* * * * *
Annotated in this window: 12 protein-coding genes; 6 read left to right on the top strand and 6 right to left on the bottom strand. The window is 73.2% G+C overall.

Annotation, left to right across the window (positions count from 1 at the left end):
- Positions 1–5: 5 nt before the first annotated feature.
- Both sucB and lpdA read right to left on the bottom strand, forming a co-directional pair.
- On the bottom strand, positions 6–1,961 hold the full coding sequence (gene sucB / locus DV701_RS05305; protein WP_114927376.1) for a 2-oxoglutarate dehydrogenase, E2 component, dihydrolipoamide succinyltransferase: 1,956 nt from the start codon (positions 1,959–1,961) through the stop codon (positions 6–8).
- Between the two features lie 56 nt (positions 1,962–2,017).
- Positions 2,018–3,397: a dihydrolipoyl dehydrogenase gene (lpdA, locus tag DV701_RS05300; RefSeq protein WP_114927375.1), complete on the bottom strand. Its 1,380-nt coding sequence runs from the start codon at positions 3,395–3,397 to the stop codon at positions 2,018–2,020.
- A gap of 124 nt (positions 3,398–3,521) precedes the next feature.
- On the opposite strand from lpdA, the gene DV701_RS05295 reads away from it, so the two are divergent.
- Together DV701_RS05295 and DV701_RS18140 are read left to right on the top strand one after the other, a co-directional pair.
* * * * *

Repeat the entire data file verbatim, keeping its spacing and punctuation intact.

Annotated in this window: 12 protein-coding genes; 6 read left to right on the top strand and 6 right to left on the bottom strand. The window is 73.2% G+C overall.

Annotation, left to right across the window (positions count from 1 at the left end):
- Positions 1–5: 5 nt before the first annotated feature.
- Both sucB and lpdA read right to left on the bottom strand, forming a co-directional pair.
- On the bottom strand, positions 6–1,961 hold the full coding sequence (gene sucB / locus DV701_RS05305; protein WP_114927376.1) for a 2-oxoglutarate dehydrogenase, E2 component, dihydrolipoamide succinyltransferase: 1,956 nt from the start codon (positions 1,959–1,961) through the stop codon (positions 6–8).
- Between the two features lie 56 nt (positions 1,962–2,017).
- Positions 2,018–3,397: a dihydrolipoyl dehydrogenase gene (lpdA, locus tag DV701_RS05300; RefSeq protein WP_114927375.1), complete on the bottom strand. Its 1,380-nt coding sequence runs from the start codon at positions 3,395–3,397 to the stop codon at positions 2,018–2,020.
- A gap of 124 nt (positions 3,398–3,521) precedes the next feature.
- On the opposite strand from lpdA, the gene DV701_RS05295 reads away from it, so the two are divergent.
- Together DV701_RS05295 and DV701_RS18140 are read left to right on the top strand one after the other, a co-directional pair.